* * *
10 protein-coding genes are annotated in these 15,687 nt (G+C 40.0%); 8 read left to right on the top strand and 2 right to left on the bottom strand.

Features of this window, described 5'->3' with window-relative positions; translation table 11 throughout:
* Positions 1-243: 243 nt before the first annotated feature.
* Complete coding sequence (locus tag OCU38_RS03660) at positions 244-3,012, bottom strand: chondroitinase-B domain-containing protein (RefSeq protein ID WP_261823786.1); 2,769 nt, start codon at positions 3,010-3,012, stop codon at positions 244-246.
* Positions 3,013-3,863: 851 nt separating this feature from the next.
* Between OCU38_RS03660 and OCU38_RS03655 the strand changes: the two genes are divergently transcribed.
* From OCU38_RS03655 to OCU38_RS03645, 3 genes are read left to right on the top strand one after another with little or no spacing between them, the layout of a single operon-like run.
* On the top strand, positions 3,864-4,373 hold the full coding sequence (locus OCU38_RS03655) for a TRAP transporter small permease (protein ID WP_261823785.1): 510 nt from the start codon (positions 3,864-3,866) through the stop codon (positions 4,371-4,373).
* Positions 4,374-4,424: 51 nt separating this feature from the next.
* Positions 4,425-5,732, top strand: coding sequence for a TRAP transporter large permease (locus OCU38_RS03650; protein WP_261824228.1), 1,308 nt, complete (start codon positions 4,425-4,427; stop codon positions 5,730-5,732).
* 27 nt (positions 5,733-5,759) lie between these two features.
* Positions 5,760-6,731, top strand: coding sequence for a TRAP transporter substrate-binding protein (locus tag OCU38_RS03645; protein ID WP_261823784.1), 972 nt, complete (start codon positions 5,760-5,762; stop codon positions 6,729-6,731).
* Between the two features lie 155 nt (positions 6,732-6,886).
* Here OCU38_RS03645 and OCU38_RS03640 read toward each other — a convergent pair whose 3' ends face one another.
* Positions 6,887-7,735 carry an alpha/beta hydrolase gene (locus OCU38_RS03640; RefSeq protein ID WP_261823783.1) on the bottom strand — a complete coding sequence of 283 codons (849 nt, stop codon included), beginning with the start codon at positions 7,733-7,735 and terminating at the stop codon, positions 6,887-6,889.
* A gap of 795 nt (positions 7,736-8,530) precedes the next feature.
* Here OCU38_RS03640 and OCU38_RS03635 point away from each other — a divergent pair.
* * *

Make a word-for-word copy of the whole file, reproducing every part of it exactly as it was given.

10 protein-coding genes are annotated in these 15,687 nt (G+C 40.0%); 8 read left to right on the top strand and 2 right to left on the bottom strand.

Features of this window, described 5'->3' with window-relative positions; translation table 11 throughout:
* Positions 1-243: 243 nt before the first annotated feature.
* Complete coding sequence (locus tag OCU38_RS03660) at positions 244-3,012, bottom strand: chondroitinase-B domain-containing protein (RefSeq protein ID WP_261823786.1); 2,769 nt, start codon at positions 3,010-3,012, stop codon at positions 244-246.
* Positions 3,013-3,863: 851 nt separating this feature from the next.
* Between OCU38_RS03660 and OCU38_RS03655 the strand changes: the two genes are divergently transcribed.
* From OCU38_RS03655 to OCU38_RS03645, 3 genes are read left to right on the top strand one after another with little or no spacing between them, the layout of a single operon-like run.
* On the top strand, positions 3,864-4,373 hold the full coding sequence (locus OCU38_RS03655) for a TRAP transporter small permease (protein ID WP_261823785.1): 510 nt from the start codon (positions 3,864-3,866) through the stop codon (positions 4,371-4,373).
* Positions 4,374-4,424: 51 nt separating this feature from the next.
* Positions 4,425-5,732, top strand: coding sequence for a TRAP transporter large permease (locus OCU38_RS03650; protein WP_261824228.1), 1,308 nt, complete (start codon positions 4,425-4,427; stop codon positions 5,730-5,732).
* 27 nt (positions 5,733-5,759) lie between these two features.
* Positions 5,760-6,731, top strand: coding sequence for a TRAP transporter substrate-binding protein (locus tag OCU38_RS03645; protein ID WP_261823784.1), 972 nt, complete (start codon positions 5,760-5,762; stop codon positions 6,729-6,731).
* Between the two features lie 155 nt (positions 6,732-6,886).
* Here OCU38_RS03645 and OCU38_RS03640 read toward each other — a convergent pair whose 3' ends face one another.
* Positions 6,887-7,735 carry an alpha/beta hydrolase gene (locus OCU38_RS03640; RefSeq protein ID WP_261823783.1) on the bottom strand — a complete coding sequence of 283 codons (849 nt, stop codon included), beginning with the start codon at positions 7,733-7,735 and terminating at the stop codon, positions 6,887-6,889.
* A gap of 795 nt (positions 7,736-8,530) precedes the next feature.
* Here OCU38_RS03640 and OCU38_RS03635 point away from each other — a divergent pair.